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Supply chain sustainability: What a fish can teach you

Today we kicked off the first day of a three-day training called Building a Sustainable Supply Chain. It's part of Smeal College of Business Executive Programs supply chain portfolio.

It's a great group of participants from industry and the military. We have Dell, GlaxoSmithKline, Wegmans and more.

On the first day we play The Fishing Game to learn about the tragedy of the commons. It is always an incredibly simple and insightful activity. We play for 30 second rounds and the fishery is usually almost completely depleted by the third round. Then their teams are given an opportunity to develop a system by which the fishing companies are profitable and the resource is sustained. It's always fascinating to hear what the group's come up with.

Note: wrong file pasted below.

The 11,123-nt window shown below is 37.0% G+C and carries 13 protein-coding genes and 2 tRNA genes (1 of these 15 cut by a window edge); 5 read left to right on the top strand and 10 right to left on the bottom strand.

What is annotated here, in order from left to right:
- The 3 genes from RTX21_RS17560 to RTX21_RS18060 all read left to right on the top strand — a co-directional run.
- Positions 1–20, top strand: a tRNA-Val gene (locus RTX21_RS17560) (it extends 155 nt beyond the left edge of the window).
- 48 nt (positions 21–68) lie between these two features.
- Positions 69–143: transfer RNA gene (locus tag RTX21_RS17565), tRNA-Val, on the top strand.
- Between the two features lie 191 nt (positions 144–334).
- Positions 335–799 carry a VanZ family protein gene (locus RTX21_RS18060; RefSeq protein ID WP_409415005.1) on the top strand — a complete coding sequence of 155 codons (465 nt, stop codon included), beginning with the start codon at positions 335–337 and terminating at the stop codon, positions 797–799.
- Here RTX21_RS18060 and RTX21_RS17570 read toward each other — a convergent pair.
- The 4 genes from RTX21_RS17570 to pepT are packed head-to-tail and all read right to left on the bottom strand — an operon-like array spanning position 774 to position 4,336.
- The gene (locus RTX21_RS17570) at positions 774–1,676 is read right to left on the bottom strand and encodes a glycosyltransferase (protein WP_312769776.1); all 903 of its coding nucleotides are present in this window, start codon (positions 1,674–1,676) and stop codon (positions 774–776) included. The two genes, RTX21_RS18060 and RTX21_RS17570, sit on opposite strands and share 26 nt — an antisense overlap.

It is clear that a limited resource held in common will usually be depleted because the incentive is to use as much as you can before others do the same. This is central to our global challenges with water, conflict minerals, the atmosphere, labor, soils, oceans, etc.

If you don't know about the fish game yet, I invite you to check it out. I learned about it primarily through the cloud Institute but it's also used at MIT in their Executive Education Program plus many other places

The Fish Game

Tomorrow morning is on sustainable procurement and the afternoon is closed-loop supply chain and the circular economy.

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